NATION

Buksh Tells: What To Do If Hacked

  Fiji since 2013 has recorded 35 cyber crime cases involving a total of $1,480,360. Fijian companies and individuals were targets of these “payment intercept” scams. This was highlighted by
04 Sep 2016 09:00
Buksh Tells: What To Do If Hacked

 

Fiji since 2013 has recorded 35 cyber crime cases involving a total of $1,480,360.

Fijian companies and individuals were targets of these “payment intercept” scams.

This was highlighted by the Reserve Bank of Fiji’s director of Financial Intelligence Unit (FIU), Razim Buksh.

Mr Buksh told this newspaper, FIU is aware of an increase in cyber crime related cases in Fiji over the past five years.

“These include low value financial transactions for cyber crimes linked to advance-fee fraud, illegal lottery awards, on-line employment scams, fraudulent investment and inheritance cases as well as many other forms of “get-rich quick” schemes,” he said.

“The FIU has also noted the escalation of slightly larger cases involving on-line phishing schemes resulting in unauthorised and fraudulent transactions conducted in bank accounts of Fijian businesses.”

The first case, Mr Buksh said was reported to the FIU in May 2013 involving  or $133,000 (US$65,000) being diverted from Taiwan to the cyber criminal’s account in Dubai.

“The largest transaction successfully intercepted by cyber criminals was in December 2014 and valued at $204,000 (US$96,000) meant for payment of clothing to a company in a foreign country.

“The most recent case reported to FIU in August 2016 involved the local company’s regular overseas supplier’s email account being hacked and resulted in $112,000 (US$55,000) being diverted to the cyber criminal’s account in Hong Kong.”

According to Mr Buksh the FIU continues to create awareness surrounding cyber crime and its negative impacts.

“The FIU has issued a number of press releases warning Fijians on advance fee frauds, on-line employment scams and fake advertisements,” he said.

He said FIU had also investigated and referred cyber crime related cases to local law enforcement and foreign partners.

 

Out of the 35 cases, the FIU noted that:

n 16 transactions were successfully intercepted by cyber criminals resulting in a loss of approximately $940,000;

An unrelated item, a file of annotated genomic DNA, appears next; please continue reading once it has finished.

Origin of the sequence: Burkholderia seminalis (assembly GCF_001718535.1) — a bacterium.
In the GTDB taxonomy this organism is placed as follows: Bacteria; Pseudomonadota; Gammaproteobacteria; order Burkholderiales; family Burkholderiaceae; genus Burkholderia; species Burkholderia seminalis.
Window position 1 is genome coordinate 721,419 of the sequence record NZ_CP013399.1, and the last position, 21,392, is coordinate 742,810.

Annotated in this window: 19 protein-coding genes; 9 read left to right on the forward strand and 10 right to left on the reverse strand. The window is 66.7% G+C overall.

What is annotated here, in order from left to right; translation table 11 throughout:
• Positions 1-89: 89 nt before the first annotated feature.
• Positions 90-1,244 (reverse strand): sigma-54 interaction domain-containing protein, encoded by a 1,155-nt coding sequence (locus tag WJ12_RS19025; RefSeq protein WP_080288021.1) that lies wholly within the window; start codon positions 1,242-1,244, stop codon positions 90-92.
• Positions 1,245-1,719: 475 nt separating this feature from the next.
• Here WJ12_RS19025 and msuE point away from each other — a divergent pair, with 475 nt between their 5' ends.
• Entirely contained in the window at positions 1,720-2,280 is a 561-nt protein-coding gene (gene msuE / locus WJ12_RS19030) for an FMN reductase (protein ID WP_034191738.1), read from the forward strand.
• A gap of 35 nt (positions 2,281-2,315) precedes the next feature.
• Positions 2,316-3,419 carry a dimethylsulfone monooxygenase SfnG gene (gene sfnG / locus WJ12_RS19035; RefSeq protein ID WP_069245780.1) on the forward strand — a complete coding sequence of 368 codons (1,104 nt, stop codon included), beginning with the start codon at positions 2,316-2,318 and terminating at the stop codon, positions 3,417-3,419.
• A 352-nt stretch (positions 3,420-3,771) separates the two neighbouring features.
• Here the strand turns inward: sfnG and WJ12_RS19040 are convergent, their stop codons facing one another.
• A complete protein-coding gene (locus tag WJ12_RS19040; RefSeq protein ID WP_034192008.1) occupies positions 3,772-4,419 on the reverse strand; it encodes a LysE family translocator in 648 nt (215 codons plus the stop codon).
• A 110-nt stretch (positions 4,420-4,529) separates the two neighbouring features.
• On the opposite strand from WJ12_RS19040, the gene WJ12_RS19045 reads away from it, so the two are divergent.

n Two transactions to the value of $225,360 were refunded through quick action by the local companies and the commercial banks in Fiji;

n Four transactions to the value of $315,000 were prevented by commercial banks in Fiji from occurring; and

n The remaining 13 cases reported were unsuccessful and did not result in any loss due to early detection by the local company or individual targeted.

 

Challenges faced by the FIU when addressing cyber crime related issues include:

n The internet and global connectivity has provided a conducive environment for international supply and trade of goods, services and transfer of funds between companies, individuals and organisations.

At the same time, this creates opportunities for criminals to commit cyber crimes and launder their money.

n Complexity – cybercrime is a high speed, low cost offence however can be very complex when investigated due to the type of technology used to mask their identity, location and how they move funds derived in order to create layers to conceal where the funds end up.

n Anonymity – there is no direct physical contact between the criminal and the victim making it difficult for law enforcement agencies to identify, record and gather evidence to investigate and prosecute cyber criminals.

n Resources and capability – FIU and other law enforcement agencies in Fiji face resource and capability constraints to tackle complex cyber crime cases.

n Investigation – the FIU and other law enforcement agencies in Fiji face challenges in investigating cyber crimes given the transnational nature of the offence and the required domestic and foreign co-operation needed to bring about successful convictions.

 

How to determine if your email account has been hacked

Your email account may be compromised if: –

n You are no longer able to log into your email account because your password has changed; or

n Your sent folder contains messages that you have never sent; or

n Your email contacts inform you that they have been receiving spam messages from your account.

 

What to do if you suspect that your email account has been hacked

n Immediately change your password or request the administrator of your email system to change your password if you are unable to log into your account.

Many E-Mail services and providers, such as Hotmail and G-Mail, will have links that may be used to request a password change.

Choose a strong password.

A ‘strong’ password will be at least six characters long and contain a combination of uppercase and lowercase letters, numbers and special characters such as %, $ and +.

n Change the password for all your other online accounts.

n Change your ‘security question’ and ‘answer’ for your accounts.

Some email services require the setup of a security question that can be used to verify your identity.

It is common practice for hackers to change this in order to regain access to your account if they are locked out.

nVerify that you are the owner of your alternate email address.

The alternate email address is where new passwords are sent in the event of a password reset request.

It is common practice for hackers to change this in order to regain access to your account if they are locked out.

 

How can you prevent hackers from gaining access to your email account?

n Choose a ‘strong’ password.

n Install a reputable anti-virus software.

n Change your password at regular intervals.

n Avoid giving your email address to every site that asks for it.

Edited by Rusiate Mataika

 

Feedback:  farzana.nisha@fijisun.com.fj

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